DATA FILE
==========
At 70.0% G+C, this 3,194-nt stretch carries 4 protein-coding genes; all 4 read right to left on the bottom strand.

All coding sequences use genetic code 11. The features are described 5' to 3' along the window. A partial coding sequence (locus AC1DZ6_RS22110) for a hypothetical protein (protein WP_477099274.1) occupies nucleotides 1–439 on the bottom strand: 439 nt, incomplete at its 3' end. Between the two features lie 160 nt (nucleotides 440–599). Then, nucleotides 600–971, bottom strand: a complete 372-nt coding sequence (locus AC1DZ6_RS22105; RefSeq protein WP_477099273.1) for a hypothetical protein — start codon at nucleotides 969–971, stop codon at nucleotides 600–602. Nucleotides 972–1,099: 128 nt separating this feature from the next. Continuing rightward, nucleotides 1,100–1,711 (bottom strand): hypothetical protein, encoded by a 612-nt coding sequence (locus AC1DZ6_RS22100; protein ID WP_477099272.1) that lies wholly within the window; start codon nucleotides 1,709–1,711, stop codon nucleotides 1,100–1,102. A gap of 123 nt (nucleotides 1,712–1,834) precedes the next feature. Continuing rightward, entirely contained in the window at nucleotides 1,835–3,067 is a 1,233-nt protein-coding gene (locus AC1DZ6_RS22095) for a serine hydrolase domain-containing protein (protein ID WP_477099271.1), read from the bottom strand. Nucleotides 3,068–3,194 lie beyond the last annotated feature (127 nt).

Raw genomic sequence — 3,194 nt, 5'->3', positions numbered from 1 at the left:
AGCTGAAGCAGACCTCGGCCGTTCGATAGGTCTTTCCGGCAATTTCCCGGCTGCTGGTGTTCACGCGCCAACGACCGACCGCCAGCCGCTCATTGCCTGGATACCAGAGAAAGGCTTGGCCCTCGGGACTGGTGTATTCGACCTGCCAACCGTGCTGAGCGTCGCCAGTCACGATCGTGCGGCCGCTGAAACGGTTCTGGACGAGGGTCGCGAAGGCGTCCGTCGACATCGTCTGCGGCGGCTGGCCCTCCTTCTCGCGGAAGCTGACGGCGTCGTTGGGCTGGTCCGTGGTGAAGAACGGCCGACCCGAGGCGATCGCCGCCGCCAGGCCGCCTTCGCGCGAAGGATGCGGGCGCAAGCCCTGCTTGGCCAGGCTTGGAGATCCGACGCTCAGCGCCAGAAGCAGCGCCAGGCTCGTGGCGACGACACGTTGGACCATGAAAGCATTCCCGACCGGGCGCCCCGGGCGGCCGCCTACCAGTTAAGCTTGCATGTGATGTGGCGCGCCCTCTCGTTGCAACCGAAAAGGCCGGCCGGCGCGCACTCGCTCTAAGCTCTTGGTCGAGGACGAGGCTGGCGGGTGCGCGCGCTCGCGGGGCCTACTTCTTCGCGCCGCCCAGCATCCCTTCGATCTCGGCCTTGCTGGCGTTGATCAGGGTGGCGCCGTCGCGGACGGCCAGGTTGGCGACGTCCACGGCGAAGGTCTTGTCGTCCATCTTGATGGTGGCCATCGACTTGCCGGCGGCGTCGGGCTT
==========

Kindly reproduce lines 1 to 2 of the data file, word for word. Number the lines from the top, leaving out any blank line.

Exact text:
At 70.0% G+C, this 3,194-nt stretch carries 4 protein-coding genes; all 4 read right to left on the bottom strand.

All coding sequences use genetic code 11. The features are described 5' to 3' along the window. A partial coding sequence (locus AC1DZ6_RS22110) for a hypothetical protein (protein WP_477099274.1) occupies nucleotides 1–439 on the bottom strand: 439 nt, incomplete at its 3' end. Between the two features lie 160 nt (nucleotides 440–599). Then, nucleotides 600–971, bottom strand: a complete 372-nt coding sequence (locus AC1DZ6_RS22105; RefSeq protein WP_477099273.1) for a hypothetical protein — start codon at nucleotides 969–971, stop codon at nucleotides 600–602. Nucleotides 972–1,099: 128 nt separating this feature from the next. Continuing rightward, nucleotides 1,100–1,711 (bottom strand): hypothetical protein, encoded by a 612-nt coding sequence (locus AC1DZ6_RS22100; protein ID WP_477099272.1) that lies wholly within the window; start codon nucleotides 1,709–1,711, stop codon nucleotides 1,100–1,102. A gap of 123 nt (nucleotides 1,712–1,834) precedes the next feature. Continuing rightward, entirely contained in the window at nucleotides 1,835–3,067 is a 1,233-nt protein-coding gene (locus AC1DZ6_RS22095) for a serine hydrolase domain-containing protein (protein ID WP_477099271.1), read from the bottom strand. Nucleotides 3,068–3,194 lie beyond the last annotated feature (127 nt).